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Which 5HT Receptor Is Involved in Survival of HCC Cells?

To identify a potential target receptor that is involved in 5HT-mediated survival of HCC cells we tested different agonists and antagonists. A scheme of the experimental setup is shown in Supporting Fig. 2A. 5HT2 receptors belong to the Gq/11 family of G-proteins. Their stimulation results in the activation of phospholipase C (PLC) and further downstream in the activation of protein kinase C (PKC).5 The use of a classical PKC activator, phorbol 12-myristate 13-acetate (PMA), in Huh7 cells could mimic the effect of 5HT in serum-free culture conditions, indicating that class 2 receptors are potentially involved in 5HT-mediated cell survival (Supporting Fig. 2B). After administration of specific agonists for the receptors 1/7 (5-CT), 2A (DOI), and 2B (α-Me-HTP), we concluded that the 2B receptor is responsible receptor for 5HT-mediated cytoprotection. This finding was further supported with ritanserin, a general 5HT2-receptor antagonist. Ritanserin was able to reverse the cytoprotection conferred by 5HT, whereas antagonists targeted for the 5HT-1A, -2A, and -7 receptor failed to provide an effect on cell viability (Supporting Fig. 2C). The presence of HTR2B was demonstrated by western blotting (Supporting Fig. 2D). In time-dependent experiments 5HT caused significantly higher values of MTT activity in Huh7 and HepG2 cells after 120 hours of serum deprivation compared to untreated cells (Fig. 2A,C). The same effect was also found with α-Me-HTP, a selective 5HT2B agonist17, 18 (Fig. 3B,D). When SB204741 (SB204), a selective 5HT2B antagonist,17, 18 was added during incubation with 5HT or α-Me-HTP the effect was abolished in a dose-dependent manner (Fig. 2A-D). Taken together, these experiments identified (1) the 5HT2B receptor as a mediator of survival, and (2) demonstrated that 5HT mediates proliferation of HCC cells as a result of cytoprotection.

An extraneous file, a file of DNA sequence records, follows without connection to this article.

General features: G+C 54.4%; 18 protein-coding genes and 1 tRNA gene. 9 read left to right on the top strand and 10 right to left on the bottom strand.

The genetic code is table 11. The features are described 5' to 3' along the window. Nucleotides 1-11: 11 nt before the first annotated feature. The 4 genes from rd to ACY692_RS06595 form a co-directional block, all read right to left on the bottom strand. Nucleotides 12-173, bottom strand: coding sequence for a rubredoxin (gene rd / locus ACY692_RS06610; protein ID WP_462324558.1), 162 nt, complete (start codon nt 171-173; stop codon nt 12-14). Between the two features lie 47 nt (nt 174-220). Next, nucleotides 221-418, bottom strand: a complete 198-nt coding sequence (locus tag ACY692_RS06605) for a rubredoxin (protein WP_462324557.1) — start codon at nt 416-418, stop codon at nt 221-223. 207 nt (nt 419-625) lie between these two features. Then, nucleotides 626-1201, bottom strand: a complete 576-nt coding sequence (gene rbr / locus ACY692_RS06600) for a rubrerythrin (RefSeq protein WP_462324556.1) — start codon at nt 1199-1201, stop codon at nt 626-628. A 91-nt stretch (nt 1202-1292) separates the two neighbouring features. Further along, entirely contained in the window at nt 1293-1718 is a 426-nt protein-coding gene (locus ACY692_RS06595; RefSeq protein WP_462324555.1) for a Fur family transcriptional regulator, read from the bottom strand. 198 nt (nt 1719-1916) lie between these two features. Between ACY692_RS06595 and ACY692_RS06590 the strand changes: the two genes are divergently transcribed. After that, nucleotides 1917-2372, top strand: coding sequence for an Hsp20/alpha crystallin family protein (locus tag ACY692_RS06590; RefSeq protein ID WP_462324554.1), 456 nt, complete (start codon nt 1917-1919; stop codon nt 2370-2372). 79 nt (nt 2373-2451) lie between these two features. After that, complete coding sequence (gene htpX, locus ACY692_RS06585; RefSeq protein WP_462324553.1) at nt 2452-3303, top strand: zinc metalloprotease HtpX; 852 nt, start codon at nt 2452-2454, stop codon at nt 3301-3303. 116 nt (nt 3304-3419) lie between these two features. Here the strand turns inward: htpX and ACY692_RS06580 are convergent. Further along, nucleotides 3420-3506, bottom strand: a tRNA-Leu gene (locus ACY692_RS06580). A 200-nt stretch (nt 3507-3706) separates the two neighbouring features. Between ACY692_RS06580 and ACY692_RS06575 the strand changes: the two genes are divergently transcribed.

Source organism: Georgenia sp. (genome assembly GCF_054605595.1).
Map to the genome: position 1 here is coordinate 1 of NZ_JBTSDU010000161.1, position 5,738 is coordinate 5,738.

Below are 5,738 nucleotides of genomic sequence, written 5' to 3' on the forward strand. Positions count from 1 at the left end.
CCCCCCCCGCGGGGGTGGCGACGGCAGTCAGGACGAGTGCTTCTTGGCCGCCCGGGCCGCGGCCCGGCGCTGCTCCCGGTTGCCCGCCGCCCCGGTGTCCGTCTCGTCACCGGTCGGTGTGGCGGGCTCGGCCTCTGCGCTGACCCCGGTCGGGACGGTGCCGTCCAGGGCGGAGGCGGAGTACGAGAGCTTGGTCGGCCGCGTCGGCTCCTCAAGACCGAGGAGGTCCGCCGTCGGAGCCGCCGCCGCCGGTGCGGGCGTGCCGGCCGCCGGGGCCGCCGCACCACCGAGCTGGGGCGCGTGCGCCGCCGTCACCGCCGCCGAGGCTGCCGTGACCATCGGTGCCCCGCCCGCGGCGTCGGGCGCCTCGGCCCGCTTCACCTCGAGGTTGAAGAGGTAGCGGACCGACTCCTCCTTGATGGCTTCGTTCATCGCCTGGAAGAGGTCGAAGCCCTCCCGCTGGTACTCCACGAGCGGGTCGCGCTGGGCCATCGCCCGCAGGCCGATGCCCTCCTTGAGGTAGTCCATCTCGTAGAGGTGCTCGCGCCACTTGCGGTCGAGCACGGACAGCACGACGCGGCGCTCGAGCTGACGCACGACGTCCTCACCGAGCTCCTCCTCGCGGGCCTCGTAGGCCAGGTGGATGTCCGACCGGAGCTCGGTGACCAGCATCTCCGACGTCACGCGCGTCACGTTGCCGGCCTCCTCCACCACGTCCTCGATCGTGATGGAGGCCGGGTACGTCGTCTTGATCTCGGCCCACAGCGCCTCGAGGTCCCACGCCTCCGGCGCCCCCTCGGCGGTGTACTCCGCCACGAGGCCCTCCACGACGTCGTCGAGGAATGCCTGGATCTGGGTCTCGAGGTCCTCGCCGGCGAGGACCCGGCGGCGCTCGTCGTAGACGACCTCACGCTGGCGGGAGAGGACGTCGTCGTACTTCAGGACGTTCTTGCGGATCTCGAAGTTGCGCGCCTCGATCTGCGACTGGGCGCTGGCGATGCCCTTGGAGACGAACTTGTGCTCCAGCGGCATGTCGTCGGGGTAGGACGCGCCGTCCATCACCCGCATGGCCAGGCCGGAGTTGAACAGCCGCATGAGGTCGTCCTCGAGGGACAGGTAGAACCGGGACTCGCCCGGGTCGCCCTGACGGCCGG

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Figure 2. Viability and proliferation in the presence of 100 μM 5HT (A,C) or 100 μM α-Me-HTP (HTR2B selective agonist) (B,D) and in combination with the HTR2B selective antagonist SB204741 (SB204). Three different concentrations of SB204 were used in the presence of 5HT or α-ME-HTP. α-ME-HTP had the same effect on survival as 5HT (SFM versus α-ME-HTP: P < 0.001). SB204 abolished or reduced the 5HT and α-ME-HTP mediated proliferation in Huh7 and HepG2 (5HT versus 50 μM SB204: P < 0.001; α-ME-HTP versus 50 μM SB204: P < 0.001). Data represent six experiments for each treatment.

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Figure 3. Evaluation of apoptosis and autophagy of Huh7 under serum deprivation. (A) Activity of caspase-3 as an indicator of apoptosis. Serum deprivation did not cause elevated caspase-3 activity. As positive control, cells were treated with actinomycin-D and TNF-α (Actino/TNF-α) (n = 4 for each treatment). (B) Extracellular protease activity, as a sign of necrotic cell death, was elevated in serum-deprived and apoptotic cells, but not after treatment with 5HT or FCS (SFM versus SFM/5HT: P < 0.001) (n = 4 for each treatment). (C) TEM. Treatment with actinomycin-D/TNF-α exhibited chromatin condensation (1). Cell culture with 10% FCS (2) or 5HT only (3) showed confluent intact cells after 72 hours. Serum deprivation of 48 hours (SFM) induced embedded cell bodies consistent with autophagosomes (black arrows) (4). Picture 5 shows a 10-fold magnification of an autophagosome. After 72 hours of serum deprivation cells revealed an extended vacuolization (6).

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How Does 5HT Mediate Cytoprotection of HCC Cells?